To be fair, UAC can potentially “get in the way” so to speak, but what I suspect many computer users do not know (or at least understand) is that UAC makes it easy to be a system administrator and a limited system user at the same time.

In short, UAC assists a system administrator with his or her job by allowing the administrator to perform administrative tasks while still being secure running under his or her own limited user account by default.

Also, if you click “no” to a UAC prompt, and the program it prevents from running due to you clicking “no” contains malware, then UAC did technically stop the malware from running with administrator privileges in the first place. So anyone who says that UAC is not a security feature is technically incorrect.

71) Easy to dual boot: Linux makes it easy for it to exist with any other operating system. If you install Linux on a system which already has Windows, Linux will not mess your Windows. Windows on the other hand messes up your Linux partition, if it finds one.

This is because Microsoft assumed that only Windows would be put on the computer. You would probably agree that pretty much almost every non-techy computer user out there just has one operating system installed on his or her computer anyway.

If you do need to have both Windows and Linux on the same hard drive, install Windows first, then install Linux. There are guides on the Internet explaining how to do this in detail.

72) Linux Works fine if you multiple partitions, operating systems and devices. Windows gets confused with ‘extraneous’ partitions used by other operating systems and allocate drive letters to them which cannot be freed. If you have, say, 8 partitions in your hard drive, Windows will associate 8 drive letters to these partitions, reducing the number of drive letter you can use. This also limits the number of drive letters you can have to 26. In Linux you don’t have a concept of drive letters, each drive is mounted as /home, /windows.. etc.. thereby not having any limitations.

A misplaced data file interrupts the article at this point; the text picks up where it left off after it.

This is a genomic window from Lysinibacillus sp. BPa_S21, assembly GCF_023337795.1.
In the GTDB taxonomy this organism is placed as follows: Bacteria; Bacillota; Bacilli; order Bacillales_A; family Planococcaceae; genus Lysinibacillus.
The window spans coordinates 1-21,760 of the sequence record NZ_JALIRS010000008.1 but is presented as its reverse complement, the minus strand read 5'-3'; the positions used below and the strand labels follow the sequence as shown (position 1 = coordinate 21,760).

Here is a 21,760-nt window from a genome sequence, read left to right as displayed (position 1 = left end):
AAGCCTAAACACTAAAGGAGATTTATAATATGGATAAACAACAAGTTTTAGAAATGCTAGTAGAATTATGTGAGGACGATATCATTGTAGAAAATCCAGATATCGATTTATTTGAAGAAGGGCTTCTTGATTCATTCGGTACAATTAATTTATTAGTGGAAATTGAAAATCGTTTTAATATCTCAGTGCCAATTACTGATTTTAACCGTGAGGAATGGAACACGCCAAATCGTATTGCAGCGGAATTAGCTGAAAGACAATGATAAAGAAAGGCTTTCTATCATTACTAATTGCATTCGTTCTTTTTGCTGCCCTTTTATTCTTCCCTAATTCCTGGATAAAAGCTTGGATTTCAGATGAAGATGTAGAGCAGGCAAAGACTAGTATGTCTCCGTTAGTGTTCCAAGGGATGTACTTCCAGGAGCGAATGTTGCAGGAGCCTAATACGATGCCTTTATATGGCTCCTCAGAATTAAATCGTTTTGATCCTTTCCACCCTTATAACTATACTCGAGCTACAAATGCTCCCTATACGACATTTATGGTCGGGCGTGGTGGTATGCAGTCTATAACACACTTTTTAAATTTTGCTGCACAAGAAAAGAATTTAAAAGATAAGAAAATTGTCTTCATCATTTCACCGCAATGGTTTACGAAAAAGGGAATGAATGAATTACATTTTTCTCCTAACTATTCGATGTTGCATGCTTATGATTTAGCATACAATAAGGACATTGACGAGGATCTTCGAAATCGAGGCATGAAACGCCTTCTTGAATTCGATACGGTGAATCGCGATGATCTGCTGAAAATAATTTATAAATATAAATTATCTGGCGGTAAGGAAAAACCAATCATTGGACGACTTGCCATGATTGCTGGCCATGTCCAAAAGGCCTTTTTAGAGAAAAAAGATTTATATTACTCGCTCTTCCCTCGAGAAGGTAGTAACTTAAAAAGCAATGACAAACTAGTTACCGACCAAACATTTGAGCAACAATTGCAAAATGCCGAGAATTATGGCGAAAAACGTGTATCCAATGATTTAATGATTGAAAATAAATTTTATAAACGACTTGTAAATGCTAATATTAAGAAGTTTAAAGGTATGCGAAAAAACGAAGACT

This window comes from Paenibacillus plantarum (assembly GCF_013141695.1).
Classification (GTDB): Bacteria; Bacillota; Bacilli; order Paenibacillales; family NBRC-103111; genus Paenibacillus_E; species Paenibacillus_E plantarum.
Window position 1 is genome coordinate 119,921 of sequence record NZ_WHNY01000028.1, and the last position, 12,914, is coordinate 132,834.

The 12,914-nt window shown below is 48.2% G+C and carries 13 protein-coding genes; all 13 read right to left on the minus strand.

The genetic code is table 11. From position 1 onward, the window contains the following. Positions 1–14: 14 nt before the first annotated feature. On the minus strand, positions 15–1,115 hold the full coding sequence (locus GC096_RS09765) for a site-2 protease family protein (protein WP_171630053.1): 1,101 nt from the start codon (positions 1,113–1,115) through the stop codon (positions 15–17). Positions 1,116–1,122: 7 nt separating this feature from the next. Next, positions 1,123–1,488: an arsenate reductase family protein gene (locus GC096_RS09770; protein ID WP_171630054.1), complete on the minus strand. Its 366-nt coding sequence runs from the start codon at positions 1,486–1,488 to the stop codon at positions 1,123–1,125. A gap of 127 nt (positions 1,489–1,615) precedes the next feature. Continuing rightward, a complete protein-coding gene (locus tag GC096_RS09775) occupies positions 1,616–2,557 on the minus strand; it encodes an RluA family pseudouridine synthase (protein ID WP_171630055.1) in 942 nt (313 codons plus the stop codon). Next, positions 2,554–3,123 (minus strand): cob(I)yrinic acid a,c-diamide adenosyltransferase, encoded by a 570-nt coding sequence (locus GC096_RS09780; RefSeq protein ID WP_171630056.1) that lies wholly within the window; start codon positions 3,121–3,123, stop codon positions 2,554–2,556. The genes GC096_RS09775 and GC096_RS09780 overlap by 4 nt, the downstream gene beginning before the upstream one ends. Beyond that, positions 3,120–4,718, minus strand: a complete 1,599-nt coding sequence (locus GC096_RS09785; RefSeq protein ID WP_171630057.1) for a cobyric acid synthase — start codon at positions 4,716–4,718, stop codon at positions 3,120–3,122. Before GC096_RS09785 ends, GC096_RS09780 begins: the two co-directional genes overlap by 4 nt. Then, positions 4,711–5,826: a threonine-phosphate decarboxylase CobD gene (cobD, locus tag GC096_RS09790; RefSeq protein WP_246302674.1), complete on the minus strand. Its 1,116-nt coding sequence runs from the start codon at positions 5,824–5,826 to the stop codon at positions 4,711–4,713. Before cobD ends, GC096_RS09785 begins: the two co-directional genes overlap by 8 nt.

Windows needs drivers to read other file-systems, such as EXT3/EXT4.

Windows is not limited to just the 26 drive letters. On Windows, you can mount partitions as a folder, or you can access the partitions directly without assigning them a drive letter or folder.

Instructions for mounting a partition as a folder:

Instructions for accessing a partition directly (without assigning a drive letter or folder to a partition):

73) Customise your shortcut: On Linux you can associate applications to whatever shortcut you choose. On Windows, you cannot associate your beloved Firefox to key combination Win+F, for instance, because it is already associated to ‘Find’ functionality provided by Windows Explorer which you can’t change.

This is not a real problem. Just use a keyboard shortcut like:  Ctrl-Shift-F or something like that. Most Windows users will not even care.

74) Linux is more accessible: Most distributions such as Ubuntu include Orca, which is a screen reader. This can be enabled before installation. With this a visually challenged person can install Linux and also use Linux on his own. In Windows, the accessibility support is limited and not available during installation. It has to be purchased and installed separately costing over US$1000 and the visually challenged person requires an assistant to install Windows and the software before he/she can use.

More than likely, the user that needs accessibility features will already have a computer that has Windows pre-installed for them. Also, Windows does have accessibility features for them to use!


Well this is the end of Part 7!  Click here for Part 8!

Click here for Part 6!